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  • Writer's pictureAzera Rahman

Gujarat’s indigenous Patanwadi wool and sheep, on a steady fall

For Mongabay India

Published on 1 August 2023

  • There is a sharp decline in demand for indigenous Patanwadi wool from Gujarat, affecting sheep breeders, herders and weavers.

  • A stiff competition by imported, finer quality wool and environmental factors are the main reasons for this fall. Changing climatic conditions, inadequate fodder and diseases are leading to the Patanwadi wool becoming coarser.

  • Maldharis now prefer rearing sheep for meat instead of investing on wool-producing breeds like the Patanwadi.

Gujarat's indigenous Patanwadi sheep (Pic: Azera Parveen Rahman)

It was a long day here, in Kachchh, when we were out in search of Gujarat’s indigenous breed of sheep, the Patanwadi. There are less than 5,000 sheep of this breed left in the state today.

Finally, after travelling about 80 kilometres from Bhuj, towards Nakhatrana, we met Nauba Jadeja, a Maldhari, and his herd of 150 Patanwadi sheep. “I am keeping them just because of my attachment. My ancestors had all kept the Patanwadi,” Jadeja said, adding that he is the only one in his village to still have them. “But I think this will end with me,” he continued.

A decline in the demand for indigenous wool, shrinking pastures and other environmental factors contribute to the diminishing popularity of the Patanwadi, which, if not arrested could lead to its complete loss.

The Patanwadi breed is mostly found in the Kachchh and the Saurashtra regions of Gujarat and is often termed the ‘carpet-wool breed’ because of its coarse wool. “Traditionally, the Maldharis would give us (the weavers), their sheep wool after monsoons and then migrate with their livestock to other places for greener pastures,” shared Rana Jaimal Vankar, a weaver from Mota Varnora village in Kachchh. “When they return during Diwali (a festival of lights in the months of October/ November), in the beginning of winters, we would have their dhabda (blanket) woven with this wool ready, as well as jackets, etc.” This practice has now faded.

Gaba bhai Khengar bhai Rabari, another sheep herder who has 50 Patanwadi among his herd of 100 sheep, said that his family does not use the traditional dhabda anymore. “It was used by my father, grandfather and other ancestors. We now use blankets bought from the market,” Gaba bhai said.

But the fall of desi wool’s popularity — which in turn has affected the Patanwadi sheep — is far more complex than this.

No takers for indigenous wool

The Gujarat Sheep and Wool Development Corporation Limited (GUSHEEL), under the state government, spearheads activities related to sheep and wool development — the foremost being procurement and sale of wool. However, the agency has stopped wool procurement from sheep breeders since 2018-19. Between 2015 and 2018, the rate of procurement was Rs. 18 per kg, and in 2014-15 it was Rs. 49 per kg.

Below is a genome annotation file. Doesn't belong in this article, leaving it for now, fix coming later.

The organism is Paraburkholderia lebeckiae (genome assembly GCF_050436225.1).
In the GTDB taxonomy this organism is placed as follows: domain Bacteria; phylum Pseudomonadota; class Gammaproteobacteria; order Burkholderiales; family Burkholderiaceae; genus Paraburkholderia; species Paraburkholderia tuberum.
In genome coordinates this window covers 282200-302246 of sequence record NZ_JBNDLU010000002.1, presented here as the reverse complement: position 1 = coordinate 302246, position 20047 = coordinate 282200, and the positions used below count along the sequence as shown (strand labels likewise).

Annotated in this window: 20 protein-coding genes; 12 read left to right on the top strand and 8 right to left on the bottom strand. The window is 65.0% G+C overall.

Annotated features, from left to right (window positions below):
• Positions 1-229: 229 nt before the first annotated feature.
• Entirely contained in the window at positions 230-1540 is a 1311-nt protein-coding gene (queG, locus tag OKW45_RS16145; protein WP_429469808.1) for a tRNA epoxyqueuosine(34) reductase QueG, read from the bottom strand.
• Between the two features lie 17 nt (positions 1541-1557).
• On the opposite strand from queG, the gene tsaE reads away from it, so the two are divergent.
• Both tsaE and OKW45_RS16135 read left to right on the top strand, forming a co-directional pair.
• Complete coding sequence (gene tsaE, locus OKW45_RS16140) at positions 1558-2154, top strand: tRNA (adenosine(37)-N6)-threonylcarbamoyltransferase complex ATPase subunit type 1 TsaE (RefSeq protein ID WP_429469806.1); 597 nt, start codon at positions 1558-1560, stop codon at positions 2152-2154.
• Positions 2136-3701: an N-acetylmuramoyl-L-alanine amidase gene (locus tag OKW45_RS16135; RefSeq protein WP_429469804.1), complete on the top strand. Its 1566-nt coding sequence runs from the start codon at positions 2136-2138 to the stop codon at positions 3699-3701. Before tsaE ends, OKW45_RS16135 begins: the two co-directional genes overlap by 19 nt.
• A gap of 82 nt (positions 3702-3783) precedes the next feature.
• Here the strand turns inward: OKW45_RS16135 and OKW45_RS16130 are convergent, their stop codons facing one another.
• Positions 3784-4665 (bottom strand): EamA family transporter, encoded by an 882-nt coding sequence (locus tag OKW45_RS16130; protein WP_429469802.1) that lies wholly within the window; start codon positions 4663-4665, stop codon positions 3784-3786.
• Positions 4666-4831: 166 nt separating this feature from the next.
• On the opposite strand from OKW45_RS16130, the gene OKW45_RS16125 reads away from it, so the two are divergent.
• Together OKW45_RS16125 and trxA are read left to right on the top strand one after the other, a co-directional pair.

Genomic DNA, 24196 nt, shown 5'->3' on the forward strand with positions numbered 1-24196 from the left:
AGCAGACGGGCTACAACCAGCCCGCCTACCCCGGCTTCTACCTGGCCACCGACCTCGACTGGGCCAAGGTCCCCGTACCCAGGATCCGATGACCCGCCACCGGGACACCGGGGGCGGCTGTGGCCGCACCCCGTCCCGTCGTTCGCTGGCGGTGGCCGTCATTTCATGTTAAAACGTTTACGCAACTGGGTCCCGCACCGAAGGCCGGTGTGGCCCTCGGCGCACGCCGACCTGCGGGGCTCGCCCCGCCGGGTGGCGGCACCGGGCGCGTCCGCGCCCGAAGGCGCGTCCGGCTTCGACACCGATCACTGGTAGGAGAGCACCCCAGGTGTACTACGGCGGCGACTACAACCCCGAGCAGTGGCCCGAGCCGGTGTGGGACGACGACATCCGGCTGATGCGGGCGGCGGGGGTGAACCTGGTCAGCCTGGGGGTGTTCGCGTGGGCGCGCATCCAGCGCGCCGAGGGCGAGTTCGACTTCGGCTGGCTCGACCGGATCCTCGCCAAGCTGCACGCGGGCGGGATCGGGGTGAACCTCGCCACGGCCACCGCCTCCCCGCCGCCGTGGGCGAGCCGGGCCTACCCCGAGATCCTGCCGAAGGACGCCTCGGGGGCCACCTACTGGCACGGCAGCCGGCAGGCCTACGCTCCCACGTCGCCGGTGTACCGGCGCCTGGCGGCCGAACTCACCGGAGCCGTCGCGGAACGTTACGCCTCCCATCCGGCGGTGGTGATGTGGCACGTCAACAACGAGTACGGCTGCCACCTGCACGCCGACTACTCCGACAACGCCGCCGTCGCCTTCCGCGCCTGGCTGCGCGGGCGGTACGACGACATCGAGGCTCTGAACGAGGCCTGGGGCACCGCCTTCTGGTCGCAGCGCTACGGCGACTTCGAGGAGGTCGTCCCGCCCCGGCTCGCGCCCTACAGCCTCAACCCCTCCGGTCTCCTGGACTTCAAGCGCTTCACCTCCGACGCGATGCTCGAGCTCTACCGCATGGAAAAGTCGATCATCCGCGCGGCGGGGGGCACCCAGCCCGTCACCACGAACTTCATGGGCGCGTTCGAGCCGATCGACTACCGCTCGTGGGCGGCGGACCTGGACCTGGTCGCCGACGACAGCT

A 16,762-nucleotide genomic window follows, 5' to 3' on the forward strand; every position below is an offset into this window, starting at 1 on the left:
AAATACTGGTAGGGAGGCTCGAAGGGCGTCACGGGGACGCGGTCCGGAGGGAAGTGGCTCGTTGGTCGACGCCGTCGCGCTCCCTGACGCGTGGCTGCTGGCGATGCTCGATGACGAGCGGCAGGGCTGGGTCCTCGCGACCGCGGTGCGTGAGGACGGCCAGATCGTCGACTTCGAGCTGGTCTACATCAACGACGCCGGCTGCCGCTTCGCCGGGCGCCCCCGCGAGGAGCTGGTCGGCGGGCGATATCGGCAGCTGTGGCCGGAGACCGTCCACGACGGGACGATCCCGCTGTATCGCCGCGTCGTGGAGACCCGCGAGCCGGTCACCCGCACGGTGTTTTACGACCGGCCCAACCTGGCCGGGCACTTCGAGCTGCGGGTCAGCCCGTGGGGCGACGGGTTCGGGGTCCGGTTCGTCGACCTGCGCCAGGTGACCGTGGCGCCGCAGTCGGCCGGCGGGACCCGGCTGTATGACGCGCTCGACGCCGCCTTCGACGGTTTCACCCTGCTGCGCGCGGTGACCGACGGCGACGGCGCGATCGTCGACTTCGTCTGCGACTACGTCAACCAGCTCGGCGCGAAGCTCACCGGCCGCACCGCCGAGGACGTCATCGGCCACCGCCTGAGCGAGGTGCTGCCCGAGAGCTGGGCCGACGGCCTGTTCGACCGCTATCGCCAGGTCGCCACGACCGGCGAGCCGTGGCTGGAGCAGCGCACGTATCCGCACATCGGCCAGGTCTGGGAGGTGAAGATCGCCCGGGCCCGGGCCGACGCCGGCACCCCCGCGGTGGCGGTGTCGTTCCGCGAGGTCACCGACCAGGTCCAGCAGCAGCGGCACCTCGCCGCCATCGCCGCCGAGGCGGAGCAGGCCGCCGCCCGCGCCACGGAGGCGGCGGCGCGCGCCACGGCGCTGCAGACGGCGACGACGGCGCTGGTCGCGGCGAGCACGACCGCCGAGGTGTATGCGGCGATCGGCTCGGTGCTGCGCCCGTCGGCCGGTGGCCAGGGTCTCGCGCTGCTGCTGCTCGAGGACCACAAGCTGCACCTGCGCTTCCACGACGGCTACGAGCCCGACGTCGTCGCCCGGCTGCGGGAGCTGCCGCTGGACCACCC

This has had a severe impact on the sheep breeders, herders and weavers. Apart from being able to sell their wool, GUSHEEL would also take care of vaccinations and other health check-ups of the breeders’ livestock. These practices have now diminished.

“GUSHEEL itself needs to be revived,” Y. Solanki of GUSHEEL told Mongabay-India. “Since 2013 we have had a severe human resource shortage.” This, he said, is why the agency has not been able to do much despite discussions with NGOs such as Khamir and Sahjeevan for different solutions. The Central Wool Development Board, which the NGOs approached for funds to help sheep breeders, has imposed a condition that they can only do so when there is a government agency associated with the initiative — in this case, GUSHEEL. “But the availability of human resource is our limitation. The government is also not showing interest in reviving the indigenous wool or sheep,” Solanki said.

Weaver Rana Jaimal Vankar holding yarn made of Patanwadi wool (Pic: Azera Parveen Rahman)

Some sheep herders, like Jadeja, would earlier sell the wool to those who came to shear the sheep. Maldharis pay, on average, Rs. 13-15, to shear each sheep; shearing takes place twice a year — once, around February when winters recede and the weather becomes warm, and second in July, during the monsoons. “Earlier, the shearers, most of whom would come from Rajasthan, would themselves buy the wool. But now, they are no longer interested. So, I spend money on shearing my animals and earn nothing in return,” Jadeja told Mongabay-India, “I have been discarding all the wool lately, because there are no takers.”

Shearing, said Sandip Kanojiya of Sahjeevan, is necessary to maintain the health of sheep, “hence the sheep breeder has to shear the animal even if he cannot sell the wool”.